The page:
Before transplanting, lower the temperature to 60–62°F (16–17°C) to make stems sturdy. Seedlings can be transplanted when they have two or three fully expanded, true leaves. Take the entire plug with a healthy seedling and transplant promptly into well-watered soil in a large pot or ground bed. Be sure to use care during transplanting to avoid root damage. For a large amount of transplants, plug trays can be held at 36–39ºF (2–4ºC) under fluorescent lights at 250 foot-candles for 14 hours per day (Creel and Kessler 2007).
Spacing between snapdragons depends on the variety being planted. Since they produce more side branches, dwarf and shorter snapdragons should be spaced 6–12 inches apart. Single-stem tall varieties should be planted in a 4-inch diameter area to produce strong stems with superior length and bloom quality. Two layers of horizontal netting will be needed to support the stems, keeping them straight. Place the first net 4 inches above the soil level and the second at 6–8 inches above the soil level. As stems grow, continue raising the second net.
After the seedlings have 3–5 true leaves (Figure 5B), maintain plants at 65–75°F (18–24°C) during the day and 56–64°F (15–17°C) at night to increase apical meristem size and encourage robust stem growth. Apply one full-strength, all-purpose fertilizer every third watering. Most snapdragons are not sensitive to photoperiod, but supplemental light to maintain long days (16 h light/8 h dark) can greatly promote flowering. In Florida, snapdragons can flower during the winter but not in the summer, suggesting that growth and flowering is influenced by high temperature instead of photoperiod. For fresh cut flower varieties, hold at 45–50°F (7–10°C) for 6 to 8 hours or overnight before cutting to extend postharvest shelf life. As cut flowers, most snapdragon varieties tend to shatter shortly after being fertilized by bees; therefore, growing plants in greenhouses may improve flower quality.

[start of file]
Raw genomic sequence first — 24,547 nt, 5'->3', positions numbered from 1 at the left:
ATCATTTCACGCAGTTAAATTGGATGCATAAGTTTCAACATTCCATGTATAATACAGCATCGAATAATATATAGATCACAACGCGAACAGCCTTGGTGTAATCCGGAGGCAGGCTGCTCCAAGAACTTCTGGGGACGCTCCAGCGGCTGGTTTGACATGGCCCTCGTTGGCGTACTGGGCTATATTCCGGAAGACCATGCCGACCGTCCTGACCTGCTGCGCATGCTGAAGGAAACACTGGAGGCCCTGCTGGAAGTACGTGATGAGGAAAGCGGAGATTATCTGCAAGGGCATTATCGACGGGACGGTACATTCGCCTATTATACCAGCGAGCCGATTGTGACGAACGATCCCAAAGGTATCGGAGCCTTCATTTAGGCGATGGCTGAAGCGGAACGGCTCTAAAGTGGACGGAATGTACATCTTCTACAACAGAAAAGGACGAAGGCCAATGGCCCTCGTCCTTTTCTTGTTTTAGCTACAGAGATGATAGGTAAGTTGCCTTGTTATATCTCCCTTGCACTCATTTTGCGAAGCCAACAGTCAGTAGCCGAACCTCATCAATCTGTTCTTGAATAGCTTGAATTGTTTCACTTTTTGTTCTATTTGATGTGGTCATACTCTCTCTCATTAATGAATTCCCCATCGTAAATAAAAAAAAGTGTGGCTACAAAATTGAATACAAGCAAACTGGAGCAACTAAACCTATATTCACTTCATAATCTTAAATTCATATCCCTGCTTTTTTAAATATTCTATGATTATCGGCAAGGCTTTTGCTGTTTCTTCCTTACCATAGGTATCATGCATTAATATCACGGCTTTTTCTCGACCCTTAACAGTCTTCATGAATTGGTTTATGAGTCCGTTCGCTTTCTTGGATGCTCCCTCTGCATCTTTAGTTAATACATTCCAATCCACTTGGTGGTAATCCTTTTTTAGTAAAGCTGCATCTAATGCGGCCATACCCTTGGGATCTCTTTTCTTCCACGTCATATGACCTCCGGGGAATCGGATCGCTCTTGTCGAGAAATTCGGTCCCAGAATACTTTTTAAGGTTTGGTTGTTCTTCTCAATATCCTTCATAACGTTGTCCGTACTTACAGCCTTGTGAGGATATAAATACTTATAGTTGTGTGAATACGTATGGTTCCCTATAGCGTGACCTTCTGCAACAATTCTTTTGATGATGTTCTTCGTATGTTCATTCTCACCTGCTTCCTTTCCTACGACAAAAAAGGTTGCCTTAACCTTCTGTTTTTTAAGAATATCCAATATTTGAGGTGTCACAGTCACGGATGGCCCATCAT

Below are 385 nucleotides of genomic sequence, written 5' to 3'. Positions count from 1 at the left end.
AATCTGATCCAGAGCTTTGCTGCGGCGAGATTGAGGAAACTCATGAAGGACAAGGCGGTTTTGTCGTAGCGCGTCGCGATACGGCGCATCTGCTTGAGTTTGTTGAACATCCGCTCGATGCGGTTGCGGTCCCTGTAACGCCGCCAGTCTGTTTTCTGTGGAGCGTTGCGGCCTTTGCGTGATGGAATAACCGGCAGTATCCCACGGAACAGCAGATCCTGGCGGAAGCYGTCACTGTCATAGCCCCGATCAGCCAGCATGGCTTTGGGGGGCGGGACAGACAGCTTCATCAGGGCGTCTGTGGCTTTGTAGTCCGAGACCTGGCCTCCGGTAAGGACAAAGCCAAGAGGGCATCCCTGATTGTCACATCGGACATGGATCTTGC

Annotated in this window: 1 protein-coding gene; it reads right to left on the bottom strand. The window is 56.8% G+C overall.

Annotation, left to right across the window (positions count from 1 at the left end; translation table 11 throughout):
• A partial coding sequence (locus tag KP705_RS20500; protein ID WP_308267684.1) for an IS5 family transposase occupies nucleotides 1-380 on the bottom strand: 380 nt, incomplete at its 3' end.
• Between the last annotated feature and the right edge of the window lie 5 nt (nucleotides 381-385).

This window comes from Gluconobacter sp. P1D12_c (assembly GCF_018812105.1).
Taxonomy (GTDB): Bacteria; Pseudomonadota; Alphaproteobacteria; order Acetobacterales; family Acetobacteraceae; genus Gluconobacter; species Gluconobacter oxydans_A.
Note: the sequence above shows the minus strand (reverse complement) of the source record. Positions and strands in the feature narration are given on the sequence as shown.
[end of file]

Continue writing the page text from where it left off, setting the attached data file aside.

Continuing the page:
For fresh-cut flower varieties, cut stems when 5–7 florets are open (Figure 5E). Premature harvesting leads to poor color development and reduced flower size as flowers continue to open. Remove lower foliage and immediately place snapdragon stems in warm water at 70–75°F (21–25°C) containing floral preservatives; overnight, keep water temperatures at 45–50°F (7–10°C) for 6–8 hours. Treat with Ethyl Bloc™ to avoid shattering of ethylene sensitive varieties. Snapdragon stems can be stored at 40°F (4°C) for 3–4 days in water.
Most wild species of Antirrhinum are self-incompatible, meaning plants cannot be pollinated with their own pollen. The domesticated snapdragon is self-compatible and receptive to all pollen from other wild species, making it easy to breed through hybridization. Snapdragon seeds can be easily produced through self-pollination with no additional work since stamens are generally longer than stigmas. Effort and attention should be given to produce hybrid seeds from outcrossing. First, bright yellow pollen from newly dehisced anthers can be collected by scraping them from the anthers with forceps. Large amounts of pollen can be harvested by squeezing the flower and slightly tapping on waxy weight papers, which are recommended for use since the pollen is sticky. Second, fold back the flower petals of the bud before the recipient flower and use forceps to pull the filaments and remove anthers. Lastly, use a toothpick to transfer the pollen to the stigma of the emasculated flower. Alternatively, a tiny brush with pollen can pollinate multiple flowers. After pollination, flowers should be covered by mesh bags to prevent contamination with other pollen. The petals will shed off if fertilization is successful. Seeds can be harvested by shaking the pods 4–5 weeks after pollination.